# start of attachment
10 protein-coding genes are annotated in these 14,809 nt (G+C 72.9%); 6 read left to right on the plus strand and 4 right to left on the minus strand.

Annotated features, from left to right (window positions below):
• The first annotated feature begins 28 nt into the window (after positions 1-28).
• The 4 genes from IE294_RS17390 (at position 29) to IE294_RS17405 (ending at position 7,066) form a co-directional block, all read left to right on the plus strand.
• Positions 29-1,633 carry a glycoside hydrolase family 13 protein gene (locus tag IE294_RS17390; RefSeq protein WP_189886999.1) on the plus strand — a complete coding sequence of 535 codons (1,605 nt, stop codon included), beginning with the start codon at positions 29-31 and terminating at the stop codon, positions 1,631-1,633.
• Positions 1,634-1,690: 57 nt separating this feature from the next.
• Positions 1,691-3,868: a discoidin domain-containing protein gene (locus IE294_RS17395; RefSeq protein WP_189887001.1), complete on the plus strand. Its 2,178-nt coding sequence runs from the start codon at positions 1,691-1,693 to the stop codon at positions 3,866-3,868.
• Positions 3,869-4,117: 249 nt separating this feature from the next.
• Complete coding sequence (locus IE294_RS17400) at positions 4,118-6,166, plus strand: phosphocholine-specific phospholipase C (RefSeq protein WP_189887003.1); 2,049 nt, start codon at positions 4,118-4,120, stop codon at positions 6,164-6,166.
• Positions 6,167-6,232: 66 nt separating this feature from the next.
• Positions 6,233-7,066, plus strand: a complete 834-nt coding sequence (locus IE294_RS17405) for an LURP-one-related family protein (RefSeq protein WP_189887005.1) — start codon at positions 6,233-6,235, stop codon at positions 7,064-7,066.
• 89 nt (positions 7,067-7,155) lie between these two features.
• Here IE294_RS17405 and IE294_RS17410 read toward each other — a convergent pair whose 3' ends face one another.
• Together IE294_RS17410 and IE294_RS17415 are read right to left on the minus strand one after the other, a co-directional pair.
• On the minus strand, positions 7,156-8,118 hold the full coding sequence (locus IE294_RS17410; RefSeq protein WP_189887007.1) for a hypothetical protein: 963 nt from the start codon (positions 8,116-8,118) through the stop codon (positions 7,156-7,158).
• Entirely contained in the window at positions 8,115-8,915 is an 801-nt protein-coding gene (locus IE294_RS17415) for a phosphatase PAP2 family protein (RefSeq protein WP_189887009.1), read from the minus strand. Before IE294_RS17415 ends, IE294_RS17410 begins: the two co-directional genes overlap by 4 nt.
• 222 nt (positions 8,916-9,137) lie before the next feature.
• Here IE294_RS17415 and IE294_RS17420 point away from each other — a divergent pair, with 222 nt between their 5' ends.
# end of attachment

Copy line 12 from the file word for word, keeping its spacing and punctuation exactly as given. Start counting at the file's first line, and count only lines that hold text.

• 89 nt (positions 7,067-7,155) lie between these two features.